One day at work, I was the one to take a client into the room with her “new” puppy that she has had for a while already, but at 4 months, was seeing worms in the stool. A fecal float confirmed the finding, and the dog was placed on an appropriate dewormer and its vaccinations updated, especially the legally-required rabies vaccine, for which the pup was of age.
New puppy appointments usually include a lot of information, but at a maximum of 30 minutes allowed for any new puppy or new client appointment, there’s a lot that either is glossed over, or is deemed OK to wait until the next visit. This includes information such as leash training, prevention of bad habits, puppy classes (of which this clinic provides the clicker variety at another location), crate training/housebreaking, flea prevention, zoonotic parasites, heartworm prevention, microchipping, sterilization, and the importance of regular veterinary visits.
This one appointment stuck in my mind because this black Labrador puppy was at an age where he had had acquired some bad habits, one of them being to jump on anyone for any reason. This was not the “Aw, how kyoot” type of jumping—this puppy was going on 25-30 pounds and enjoyed using his weight, as well as his long nails, to get whatever he wanted and when he wanted it.
During the appointment, I discovered that the puppy responded well to a gentle knee-to-the-chest approach. This was not the traditional “knock the wind out of the dog” method that you might need for a fully-grown Newfoundland who has seriously injured people with his exuberance, nor is it the “knock the dog tail over teacups” approach I have seen demonstrated in the more redneck areas in which I’ve had opportunities to visit. No, this puppy responded to a simple bump on the chest coupled with the word “No,” to which he responded with a puzzled look and promptly sat right in front of me. I explained to the owner what I was doing and why I was doing it, as she had previously expressed concern over the jumping, and she seemed impressed that he could be taught so quickly to stop doing it. Throughout the history-gathering part of the appointment, the puppy quickly learned that jumping was not a fun thing to do anymore, and sitting garnered him more attention and praise.
It was probably the first time he had been consistently told, in a way he could understand, “Don’t.”
Imagine my (lack of) surprise when the vet came in to do the exam and give the vaccines, and the puppy reverted to prior behaviors that it had previous learned Did Not Fly with me—maybe they would work with this person.
This particular vet’s way of handling a jumping dog is to make a nasal-sounding “Ah-ah” sound and turning away, removing attention. Which, admittedly, works with softer dogs that haven’t been jumping for a long time, or have had previous training and are reverting slightly. It rarely works for a normal dog, especially a 4-month old puppy who’s feeling his oats and never been told in a way he could understand that it’s unacceptable.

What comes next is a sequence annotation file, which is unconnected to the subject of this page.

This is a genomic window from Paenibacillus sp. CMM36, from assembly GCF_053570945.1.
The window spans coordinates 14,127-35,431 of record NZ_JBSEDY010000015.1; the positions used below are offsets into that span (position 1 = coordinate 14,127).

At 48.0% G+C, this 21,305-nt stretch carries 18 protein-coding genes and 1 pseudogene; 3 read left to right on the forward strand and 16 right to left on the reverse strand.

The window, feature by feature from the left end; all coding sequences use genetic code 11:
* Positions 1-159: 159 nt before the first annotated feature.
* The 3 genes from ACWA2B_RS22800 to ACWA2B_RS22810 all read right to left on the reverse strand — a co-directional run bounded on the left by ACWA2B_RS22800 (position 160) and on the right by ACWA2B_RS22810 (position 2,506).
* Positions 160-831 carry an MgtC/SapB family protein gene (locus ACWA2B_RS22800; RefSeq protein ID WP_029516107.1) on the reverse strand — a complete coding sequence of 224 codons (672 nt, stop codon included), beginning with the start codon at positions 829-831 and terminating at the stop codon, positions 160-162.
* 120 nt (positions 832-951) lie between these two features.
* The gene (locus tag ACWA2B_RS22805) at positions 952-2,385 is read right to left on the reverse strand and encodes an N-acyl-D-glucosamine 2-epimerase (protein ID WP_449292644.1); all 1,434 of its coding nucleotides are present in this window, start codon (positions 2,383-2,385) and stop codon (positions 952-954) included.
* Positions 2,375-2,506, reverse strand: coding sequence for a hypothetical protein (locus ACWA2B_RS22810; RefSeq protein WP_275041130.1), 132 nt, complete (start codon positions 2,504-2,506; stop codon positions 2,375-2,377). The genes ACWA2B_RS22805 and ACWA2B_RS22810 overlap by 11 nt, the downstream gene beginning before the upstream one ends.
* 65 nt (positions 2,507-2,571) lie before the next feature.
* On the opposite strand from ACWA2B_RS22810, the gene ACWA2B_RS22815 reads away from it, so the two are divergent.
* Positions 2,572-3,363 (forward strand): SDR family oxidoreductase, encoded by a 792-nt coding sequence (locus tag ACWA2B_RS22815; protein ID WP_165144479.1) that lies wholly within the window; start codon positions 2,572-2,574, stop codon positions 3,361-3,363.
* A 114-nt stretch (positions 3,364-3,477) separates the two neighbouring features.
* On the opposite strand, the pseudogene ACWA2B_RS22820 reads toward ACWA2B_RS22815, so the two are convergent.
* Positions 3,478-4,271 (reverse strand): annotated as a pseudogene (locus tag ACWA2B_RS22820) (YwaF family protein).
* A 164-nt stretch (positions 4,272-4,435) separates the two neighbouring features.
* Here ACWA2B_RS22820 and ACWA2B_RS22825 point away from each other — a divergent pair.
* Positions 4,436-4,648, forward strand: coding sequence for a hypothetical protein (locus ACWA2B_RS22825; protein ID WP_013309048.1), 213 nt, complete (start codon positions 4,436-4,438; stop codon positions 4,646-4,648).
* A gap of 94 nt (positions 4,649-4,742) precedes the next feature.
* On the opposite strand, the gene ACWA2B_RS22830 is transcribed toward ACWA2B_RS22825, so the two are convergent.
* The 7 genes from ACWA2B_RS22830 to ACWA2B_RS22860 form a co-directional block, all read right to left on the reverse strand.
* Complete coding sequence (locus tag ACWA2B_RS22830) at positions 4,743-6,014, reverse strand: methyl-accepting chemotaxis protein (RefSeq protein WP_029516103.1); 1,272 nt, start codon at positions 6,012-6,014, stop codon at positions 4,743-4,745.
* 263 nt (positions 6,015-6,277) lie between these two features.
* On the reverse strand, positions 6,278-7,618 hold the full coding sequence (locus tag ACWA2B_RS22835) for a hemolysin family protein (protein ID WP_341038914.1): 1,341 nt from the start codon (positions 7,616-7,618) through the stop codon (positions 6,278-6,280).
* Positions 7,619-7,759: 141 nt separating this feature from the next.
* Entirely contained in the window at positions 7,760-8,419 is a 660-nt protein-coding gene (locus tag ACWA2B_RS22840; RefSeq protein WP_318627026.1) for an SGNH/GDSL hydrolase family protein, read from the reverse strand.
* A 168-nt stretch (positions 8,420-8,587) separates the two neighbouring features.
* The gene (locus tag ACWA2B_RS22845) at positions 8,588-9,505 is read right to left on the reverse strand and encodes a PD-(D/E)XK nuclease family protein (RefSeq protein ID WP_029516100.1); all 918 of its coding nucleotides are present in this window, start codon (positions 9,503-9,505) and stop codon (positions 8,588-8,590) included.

This poor vet was pretty much doing this the entire time she was in the room.
As the client was paying for the appointment and leaving, she said something that really puzzled me, in this era of “positive” training, “gentle” approaches and the mindset of handling animals and children with kid gloves. It was only a few words, not anything profound, but they held a lot of emotion. You’ll get to read what she told me in a later installment. Remember, it’s not exactly earth-shattering.
When it comes to owning a dog and training it in a results-based, balanced manner, one does not have to be a disciplinarian, and I’ve been over this before. However, the problem comes when someone who desperately wants to tell their dog to “Stop that” lacks the appropriate means and knowledge to do so.
In truth, you ARE supposed to think in terms of what you CAN do and WANT to do with your dog during the training process. Think in terms of “I want to enjoy walks with my dog,” or “I would really like my dog to come to me regardless of the distraction.” “I want to trust my dog around the house and not have to crate him all the time” is also a big one too. The ugly matter rears its head the moment you encounter the situation where the owner has to tell the dog “I don’t want you to do that.” No matter what dog is in training, no matter the situation, this WILL happen sometime. Even if you have the most biddable retriever whose life revolves around “Your wish is my command,” you will encounter a time when you have to tell that dog “No, don’t do that.” You can think positive for everything you’re worth, think all the “I want”’s and “My dog can”’s in the world, and you will STILL come a point where you have to draw the line and tell your dog “I don’t want” and “You can’t.”
Anyone who tells you otherwise has never trained dogs to the point where you want them giving you advice on how to work with YOURS.
The problem comes when many so-called trainers (such as the ones referenced in the previous sentence) refuse to empower these owners with the appropriate techniques and necessary tools to properly communicate to their dog that something is NOT allowed. Remember, dog owners don’t have to be disciplinarians; they just have to draw their lines and stick to their guns. The major problem is that many people don’t know how to stick to their guns in a manner that benefits both them AND the dog, and the inability (or refusal) of trainers to teach these essential skills to their clients can cause serious problems not only at the start of training, but also further down the road.
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